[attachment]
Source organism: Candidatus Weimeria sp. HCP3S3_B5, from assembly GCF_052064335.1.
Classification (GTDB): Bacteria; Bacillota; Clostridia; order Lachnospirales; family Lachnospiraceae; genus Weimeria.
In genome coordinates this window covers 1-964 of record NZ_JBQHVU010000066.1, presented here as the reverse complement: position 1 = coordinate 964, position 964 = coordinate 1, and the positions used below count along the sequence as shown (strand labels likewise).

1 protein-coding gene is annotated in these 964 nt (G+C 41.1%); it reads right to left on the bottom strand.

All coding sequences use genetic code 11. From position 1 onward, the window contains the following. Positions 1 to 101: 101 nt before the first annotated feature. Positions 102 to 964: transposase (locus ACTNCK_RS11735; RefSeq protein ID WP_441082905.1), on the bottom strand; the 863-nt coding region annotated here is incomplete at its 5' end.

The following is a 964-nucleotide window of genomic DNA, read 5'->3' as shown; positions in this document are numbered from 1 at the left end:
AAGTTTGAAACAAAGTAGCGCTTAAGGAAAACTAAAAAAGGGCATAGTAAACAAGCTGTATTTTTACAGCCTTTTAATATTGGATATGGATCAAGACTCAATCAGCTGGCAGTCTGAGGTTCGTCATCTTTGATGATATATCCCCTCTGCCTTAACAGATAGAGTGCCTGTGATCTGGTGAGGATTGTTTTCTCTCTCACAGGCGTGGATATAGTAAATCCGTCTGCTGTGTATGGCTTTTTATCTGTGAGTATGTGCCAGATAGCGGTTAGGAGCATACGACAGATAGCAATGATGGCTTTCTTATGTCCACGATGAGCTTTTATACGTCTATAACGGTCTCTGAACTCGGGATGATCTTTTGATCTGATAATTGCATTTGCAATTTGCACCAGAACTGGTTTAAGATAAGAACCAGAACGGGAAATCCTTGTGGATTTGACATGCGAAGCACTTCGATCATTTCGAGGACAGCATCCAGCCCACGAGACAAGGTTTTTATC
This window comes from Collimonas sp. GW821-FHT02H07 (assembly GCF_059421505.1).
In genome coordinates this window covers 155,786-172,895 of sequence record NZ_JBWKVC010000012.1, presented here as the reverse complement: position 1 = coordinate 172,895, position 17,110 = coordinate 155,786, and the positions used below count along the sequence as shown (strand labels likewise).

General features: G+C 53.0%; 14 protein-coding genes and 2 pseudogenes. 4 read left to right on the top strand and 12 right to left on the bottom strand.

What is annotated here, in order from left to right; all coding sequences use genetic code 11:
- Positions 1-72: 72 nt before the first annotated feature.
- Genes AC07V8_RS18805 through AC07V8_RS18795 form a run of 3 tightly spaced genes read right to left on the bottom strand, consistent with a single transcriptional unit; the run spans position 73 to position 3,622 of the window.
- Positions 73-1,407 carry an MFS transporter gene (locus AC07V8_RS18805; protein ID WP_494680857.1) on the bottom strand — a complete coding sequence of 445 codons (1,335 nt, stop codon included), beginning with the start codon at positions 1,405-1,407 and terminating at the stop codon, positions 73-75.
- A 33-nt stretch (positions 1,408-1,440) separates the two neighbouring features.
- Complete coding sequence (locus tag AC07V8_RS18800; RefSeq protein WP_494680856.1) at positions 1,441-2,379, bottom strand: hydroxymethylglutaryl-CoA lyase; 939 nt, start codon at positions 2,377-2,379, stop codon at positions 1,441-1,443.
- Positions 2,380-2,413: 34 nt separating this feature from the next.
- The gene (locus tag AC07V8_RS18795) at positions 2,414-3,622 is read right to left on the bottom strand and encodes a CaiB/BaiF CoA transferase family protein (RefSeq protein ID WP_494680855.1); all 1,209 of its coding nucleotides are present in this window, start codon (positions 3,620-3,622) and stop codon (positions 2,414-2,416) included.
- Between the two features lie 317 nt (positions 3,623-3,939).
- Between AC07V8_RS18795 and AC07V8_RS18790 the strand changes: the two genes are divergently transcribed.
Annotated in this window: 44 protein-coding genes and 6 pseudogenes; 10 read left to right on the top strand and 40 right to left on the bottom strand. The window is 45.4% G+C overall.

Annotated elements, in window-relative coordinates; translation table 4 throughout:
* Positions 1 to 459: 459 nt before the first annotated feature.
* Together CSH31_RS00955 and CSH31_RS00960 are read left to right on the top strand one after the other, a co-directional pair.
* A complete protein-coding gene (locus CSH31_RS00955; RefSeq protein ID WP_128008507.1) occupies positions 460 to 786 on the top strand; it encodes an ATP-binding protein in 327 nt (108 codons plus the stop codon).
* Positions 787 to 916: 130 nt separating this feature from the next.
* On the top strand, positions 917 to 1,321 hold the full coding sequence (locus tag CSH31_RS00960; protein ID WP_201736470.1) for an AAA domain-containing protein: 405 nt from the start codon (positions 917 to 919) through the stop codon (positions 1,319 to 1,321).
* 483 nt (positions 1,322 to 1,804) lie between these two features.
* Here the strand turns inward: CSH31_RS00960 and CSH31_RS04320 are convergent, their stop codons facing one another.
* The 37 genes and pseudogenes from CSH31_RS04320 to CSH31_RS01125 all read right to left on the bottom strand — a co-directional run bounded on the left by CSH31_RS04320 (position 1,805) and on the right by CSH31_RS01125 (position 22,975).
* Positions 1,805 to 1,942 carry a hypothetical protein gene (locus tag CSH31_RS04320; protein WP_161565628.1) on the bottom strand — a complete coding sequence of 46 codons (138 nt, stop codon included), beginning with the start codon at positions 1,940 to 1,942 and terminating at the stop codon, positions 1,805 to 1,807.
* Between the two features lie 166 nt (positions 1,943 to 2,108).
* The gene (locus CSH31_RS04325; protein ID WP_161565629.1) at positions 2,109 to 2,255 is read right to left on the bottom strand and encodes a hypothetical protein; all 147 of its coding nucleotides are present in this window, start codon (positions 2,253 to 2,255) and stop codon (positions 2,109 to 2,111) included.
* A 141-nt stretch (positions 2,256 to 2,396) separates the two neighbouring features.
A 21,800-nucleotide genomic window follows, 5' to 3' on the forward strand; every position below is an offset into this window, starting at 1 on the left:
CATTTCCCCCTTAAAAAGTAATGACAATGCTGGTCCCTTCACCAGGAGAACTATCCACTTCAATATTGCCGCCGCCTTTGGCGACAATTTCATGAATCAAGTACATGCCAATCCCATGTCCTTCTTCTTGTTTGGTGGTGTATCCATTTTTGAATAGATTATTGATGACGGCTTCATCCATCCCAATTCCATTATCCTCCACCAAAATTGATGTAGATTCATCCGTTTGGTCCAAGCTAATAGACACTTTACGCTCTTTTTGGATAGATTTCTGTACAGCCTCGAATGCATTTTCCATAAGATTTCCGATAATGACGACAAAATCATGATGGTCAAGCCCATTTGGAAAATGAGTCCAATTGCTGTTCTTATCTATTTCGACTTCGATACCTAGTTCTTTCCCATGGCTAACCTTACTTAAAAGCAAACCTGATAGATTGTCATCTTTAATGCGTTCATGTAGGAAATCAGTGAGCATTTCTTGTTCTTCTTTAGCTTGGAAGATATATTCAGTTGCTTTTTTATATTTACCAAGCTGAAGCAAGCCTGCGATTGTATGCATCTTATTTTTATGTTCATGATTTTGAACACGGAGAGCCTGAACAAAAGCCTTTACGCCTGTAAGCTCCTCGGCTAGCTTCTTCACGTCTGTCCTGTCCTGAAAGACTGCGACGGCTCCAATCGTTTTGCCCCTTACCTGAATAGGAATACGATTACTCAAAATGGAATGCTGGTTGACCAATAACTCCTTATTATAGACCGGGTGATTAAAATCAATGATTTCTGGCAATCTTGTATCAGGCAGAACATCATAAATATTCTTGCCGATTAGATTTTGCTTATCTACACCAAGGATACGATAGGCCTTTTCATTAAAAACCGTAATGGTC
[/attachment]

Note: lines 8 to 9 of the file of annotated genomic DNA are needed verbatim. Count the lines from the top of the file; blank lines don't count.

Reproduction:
This window comes from Collimonas sp. GW821-FHT02H07 (assembly GCF_059421505.1).
In genome coordinates this window covers 155,786-172,895 of sequence record NZ_JBWKVC010000012.1, presented here as the reverse complement: position 1 = coordinate 172,895, position 17,110 = coordinate 155,786, and the positions used below count along the sequence as shown (strand labels likewise).